I was recently chatting with my sister about being more conscious of what we eat. I have always had the mindset that if I ate a cookie, it wasn’t because I wanted to lose weight, but to enjoy the cookie.
She then made a good point. It’s not about counting calories or loosing weight. It’s about being conscious of what we are putting in our bodies. Consider what is processed and how often we eat it. Asking questions such as, what am I really putting in my body? Do I appreciate the bigger picture?
So where am I going with this you ask?
Talking with my sister, made me realize I could apply this concept to every aspect of my life. It was time for a get real moment, not with my food (although this should eventually happen…), but with my wardrobe.
Who made my clothes? What conditions do they work in? How do they live their lives? Who am I supporting?
It’s also important to note this week is Fashion Revolution Week! (April 24 – 30th, 2017)
This week is meant to encourage millions of people around the world to ask brands (and to ask themselves) “Who made my clothes?” and demand greater transparency, sustainability and ethics in the fashion industry.
With this in mind, I went though my closet and wrote down all the brands/companies I currently wear and did some research. I was shocked that most of my wardrobe is not ethically made. Don’t you worry, I am transitioning my WHOLE wardrobe into a capsule I can be proud of and happy to support… but it can be a slow process.
Think about the brands I have listed below. Do you own a piece from this list? Do you shop there often? Think twice before you pick up that cute pair of jeans on sale… is it really worth it?
The ratings are based on public information, as well as information about worker welfare provided by the brands – based off the App Good On You (you have to check it out!). The app helps you choose brands that have a positive impact on people, the planet and animals.
It’s a start (3)
Not good enough (2)
We avoid (1)
In my closet:
Banana Republic: Not good enough
They have been criticized for not being able to monitor the environmental performance of their supply chains and does not use eco-friendly material.
The company has minimal worker empowerment initiatives and received the bottom score in relation to implementing a living wage.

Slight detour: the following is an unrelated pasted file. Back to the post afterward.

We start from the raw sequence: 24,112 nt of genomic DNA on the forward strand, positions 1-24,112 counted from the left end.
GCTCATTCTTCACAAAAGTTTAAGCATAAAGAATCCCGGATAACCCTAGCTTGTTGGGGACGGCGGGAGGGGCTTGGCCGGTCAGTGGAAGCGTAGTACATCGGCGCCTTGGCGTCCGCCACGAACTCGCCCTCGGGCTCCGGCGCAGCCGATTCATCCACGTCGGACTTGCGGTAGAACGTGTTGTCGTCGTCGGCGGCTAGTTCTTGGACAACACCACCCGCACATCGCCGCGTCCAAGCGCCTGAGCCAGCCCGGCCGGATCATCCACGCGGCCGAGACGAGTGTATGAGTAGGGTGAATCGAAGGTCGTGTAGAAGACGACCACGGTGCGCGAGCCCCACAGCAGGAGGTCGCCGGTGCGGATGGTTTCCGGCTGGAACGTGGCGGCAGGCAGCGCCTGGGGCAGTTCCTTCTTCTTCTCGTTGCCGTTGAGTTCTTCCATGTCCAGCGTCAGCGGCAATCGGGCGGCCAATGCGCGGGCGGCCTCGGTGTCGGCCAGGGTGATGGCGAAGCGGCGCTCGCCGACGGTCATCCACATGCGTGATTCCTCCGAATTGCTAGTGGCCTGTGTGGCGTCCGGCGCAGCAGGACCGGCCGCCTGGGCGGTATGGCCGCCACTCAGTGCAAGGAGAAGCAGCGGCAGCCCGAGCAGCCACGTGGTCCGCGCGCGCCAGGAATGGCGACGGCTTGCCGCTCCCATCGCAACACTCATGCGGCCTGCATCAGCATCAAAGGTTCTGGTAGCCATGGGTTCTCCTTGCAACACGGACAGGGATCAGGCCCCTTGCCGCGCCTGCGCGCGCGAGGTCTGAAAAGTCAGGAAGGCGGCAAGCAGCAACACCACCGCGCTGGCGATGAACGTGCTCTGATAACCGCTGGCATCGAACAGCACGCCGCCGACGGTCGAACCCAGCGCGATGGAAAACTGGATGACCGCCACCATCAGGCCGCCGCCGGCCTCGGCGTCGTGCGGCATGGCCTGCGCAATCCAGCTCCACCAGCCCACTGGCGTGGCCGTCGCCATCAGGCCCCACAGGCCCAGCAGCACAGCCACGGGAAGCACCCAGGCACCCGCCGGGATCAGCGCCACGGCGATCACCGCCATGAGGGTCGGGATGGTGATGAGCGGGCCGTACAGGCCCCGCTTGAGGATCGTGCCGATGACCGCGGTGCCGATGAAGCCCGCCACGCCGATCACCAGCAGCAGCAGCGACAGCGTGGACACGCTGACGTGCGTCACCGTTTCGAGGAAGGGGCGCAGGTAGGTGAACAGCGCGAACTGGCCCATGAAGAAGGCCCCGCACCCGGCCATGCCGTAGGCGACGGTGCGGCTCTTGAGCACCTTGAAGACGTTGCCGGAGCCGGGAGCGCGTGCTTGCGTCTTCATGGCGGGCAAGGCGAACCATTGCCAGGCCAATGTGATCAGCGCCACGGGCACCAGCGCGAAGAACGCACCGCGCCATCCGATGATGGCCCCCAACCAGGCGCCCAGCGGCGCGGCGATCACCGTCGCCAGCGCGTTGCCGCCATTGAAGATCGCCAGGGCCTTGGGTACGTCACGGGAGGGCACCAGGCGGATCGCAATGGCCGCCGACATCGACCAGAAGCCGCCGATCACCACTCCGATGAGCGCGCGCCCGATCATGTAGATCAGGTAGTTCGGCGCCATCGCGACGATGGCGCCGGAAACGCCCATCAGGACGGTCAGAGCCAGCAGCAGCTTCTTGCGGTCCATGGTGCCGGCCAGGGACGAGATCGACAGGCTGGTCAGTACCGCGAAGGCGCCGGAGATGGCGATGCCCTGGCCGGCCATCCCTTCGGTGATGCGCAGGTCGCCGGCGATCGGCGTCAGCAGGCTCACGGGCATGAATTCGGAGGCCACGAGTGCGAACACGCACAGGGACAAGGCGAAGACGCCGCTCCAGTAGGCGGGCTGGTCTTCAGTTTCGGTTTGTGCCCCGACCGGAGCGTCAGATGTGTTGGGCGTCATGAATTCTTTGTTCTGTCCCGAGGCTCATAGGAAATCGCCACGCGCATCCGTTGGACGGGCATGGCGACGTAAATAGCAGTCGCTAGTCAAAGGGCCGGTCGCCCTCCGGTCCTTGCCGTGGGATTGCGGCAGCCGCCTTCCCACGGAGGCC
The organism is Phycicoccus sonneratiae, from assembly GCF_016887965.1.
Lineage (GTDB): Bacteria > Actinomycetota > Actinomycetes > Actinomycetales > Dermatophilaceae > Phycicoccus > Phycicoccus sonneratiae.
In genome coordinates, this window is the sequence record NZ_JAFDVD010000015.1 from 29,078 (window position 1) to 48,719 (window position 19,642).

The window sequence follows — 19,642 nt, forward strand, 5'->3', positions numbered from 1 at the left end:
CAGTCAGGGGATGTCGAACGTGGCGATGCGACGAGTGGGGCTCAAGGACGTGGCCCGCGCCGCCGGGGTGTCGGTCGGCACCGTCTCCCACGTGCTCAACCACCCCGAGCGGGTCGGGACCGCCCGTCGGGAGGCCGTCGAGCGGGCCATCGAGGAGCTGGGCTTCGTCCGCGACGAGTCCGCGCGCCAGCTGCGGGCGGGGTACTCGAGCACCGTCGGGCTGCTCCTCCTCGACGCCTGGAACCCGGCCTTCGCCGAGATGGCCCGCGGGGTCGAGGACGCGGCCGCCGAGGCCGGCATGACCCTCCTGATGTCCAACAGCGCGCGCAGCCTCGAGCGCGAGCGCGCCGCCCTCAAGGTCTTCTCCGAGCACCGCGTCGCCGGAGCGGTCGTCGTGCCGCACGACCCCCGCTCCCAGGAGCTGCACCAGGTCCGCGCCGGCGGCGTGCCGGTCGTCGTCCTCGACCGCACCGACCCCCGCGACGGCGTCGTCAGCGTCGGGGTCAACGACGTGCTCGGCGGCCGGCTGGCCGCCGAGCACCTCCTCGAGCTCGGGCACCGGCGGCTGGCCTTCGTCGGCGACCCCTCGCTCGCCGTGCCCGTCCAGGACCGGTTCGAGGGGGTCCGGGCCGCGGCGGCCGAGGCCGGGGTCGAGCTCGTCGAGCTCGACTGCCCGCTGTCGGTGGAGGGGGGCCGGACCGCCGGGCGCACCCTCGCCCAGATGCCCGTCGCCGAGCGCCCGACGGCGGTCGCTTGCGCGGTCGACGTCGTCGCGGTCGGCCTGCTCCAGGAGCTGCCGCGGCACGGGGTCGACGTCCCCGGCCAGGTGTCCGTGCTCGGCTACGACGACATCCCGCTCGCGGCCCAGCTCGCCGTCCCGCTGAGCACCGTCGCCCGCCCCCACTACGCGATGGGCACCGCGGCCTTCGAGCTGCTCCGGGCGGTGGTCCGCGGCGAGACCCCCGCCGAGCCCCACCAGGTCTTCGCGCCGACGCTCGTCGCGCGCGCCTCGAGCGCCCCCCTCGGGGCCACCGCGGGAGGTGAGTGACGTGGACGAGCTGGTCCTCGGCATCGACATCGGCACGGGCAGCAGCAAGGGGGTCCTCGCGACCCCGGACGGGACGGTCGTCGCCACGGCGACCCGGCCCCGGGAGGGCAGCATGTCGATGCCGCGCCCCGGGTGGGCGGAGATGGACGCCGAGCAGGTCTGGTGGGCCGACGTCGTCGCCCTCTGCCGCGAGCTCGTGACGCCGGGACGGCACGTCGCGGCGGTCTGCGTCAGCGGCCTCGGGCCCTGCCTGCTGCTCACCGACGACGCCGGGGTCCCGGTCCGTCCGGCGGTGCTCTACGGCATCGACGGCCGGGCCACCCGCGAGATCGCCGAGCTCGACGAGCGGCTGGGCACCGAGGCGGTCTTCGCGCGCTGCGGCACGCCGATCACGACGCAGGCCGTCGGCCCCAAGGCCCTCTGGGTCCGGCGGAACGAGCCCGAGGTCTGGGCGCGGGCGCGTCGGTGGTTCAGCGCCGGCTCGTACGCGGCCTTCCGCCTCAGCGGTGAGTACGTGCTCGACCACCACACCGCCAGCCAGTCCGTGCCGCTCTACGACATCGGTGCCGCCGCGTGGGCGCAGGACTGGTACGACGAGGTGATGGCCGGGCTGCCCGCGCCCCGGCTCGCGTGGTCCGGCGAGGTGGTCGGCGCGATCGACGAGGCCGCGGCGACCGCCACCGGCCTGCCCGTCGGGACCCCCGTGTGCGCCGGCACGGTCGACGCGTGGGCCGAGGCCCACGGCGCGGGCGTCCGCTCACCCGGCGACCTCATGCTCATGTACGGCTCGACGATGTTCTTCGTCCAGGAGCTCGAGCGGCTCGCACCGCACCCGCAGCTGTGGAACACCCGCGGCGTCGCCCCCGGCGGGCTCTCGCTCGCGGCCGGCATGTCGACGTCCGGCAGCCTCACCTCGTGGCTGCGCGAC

Their animal rating is the second lowest, “not good enough”. They do not offer sources for their materials.
Forever 21: Not good enough
Forever 21 is not transparent at all about their environmental policies – no information is provided.
The company does not publicly list its suppliers and reports no audits or worker empowerment initiatives.
On a positive note, their animal rating is considered ‘good’ as they do not use wool, fur, down, angora or any exotic animal product. However, they do use leather, but do not offer their sources.
Gap: Not good enough
Gap is beginning to take action environmentally. They have implemented water reduction initiatives and publicly report on targets. However, they have taken no action to eliminate the environmental pollution from their leather tanning processes.
The company traces some of their supply chains. There is minimal worker empowerment and received a low score on implementing a living wage.
The Gap is open about some animal products, but many are unsourced. They do not use angora or exotic animal products.
H&M: It’s a start
H&M offers a recycling program, but they use mostly non-environmentally friendly materials. They use renewable energy for part of its supply chain and aim to eliminate hazardous chemicals. They measure and report on water usage.
The company received the top score for its supplier chain of conduct. They trace almost all of their supply chain. However it has very few worker empowerment initiatives.
They are open about some animal products, but many are unsourced. They do not use angora or exotic animal products. They were awarded the 2015 PETA Libby Award as Most Animal-Friendly Clothing Company for best vegan makeover.
Everlane: Not good enough (WHAT?! – shocked!)
Their environmental rating is very poor. They use the term radical transparency to market and describe themselves, but there are many gaps in the information they provide. Their is no sufficient information on environmental policies.
The company’s vendor code of conduct does not disclose its details. They source from countries with high or extreme risk of labor abuse and there is no evidence they provide a living wage for its employers.
They use leather, wool and cashmere without stating their sources. They do not use angora, fur, down or exotic animal products.
I think you get the point…
La Senza: Not good enough
Lululemon: Not good enough
Old Navy: It’s a start
PINK: Not good enough
Topshop: It’s a start
Victoria Secret: Not good enough
Zara: It’s a start
I was so impressed by the Good On You app. I learned so much about each brand and was also provided with alternative brands that have a positive impact on people, the planet and animals.
Were you shocked by any of these ratings? Do you think you will still shop at some of these places?
I think not!
What are some of your favourite ethical brands? What are your thoughts on fast fashion?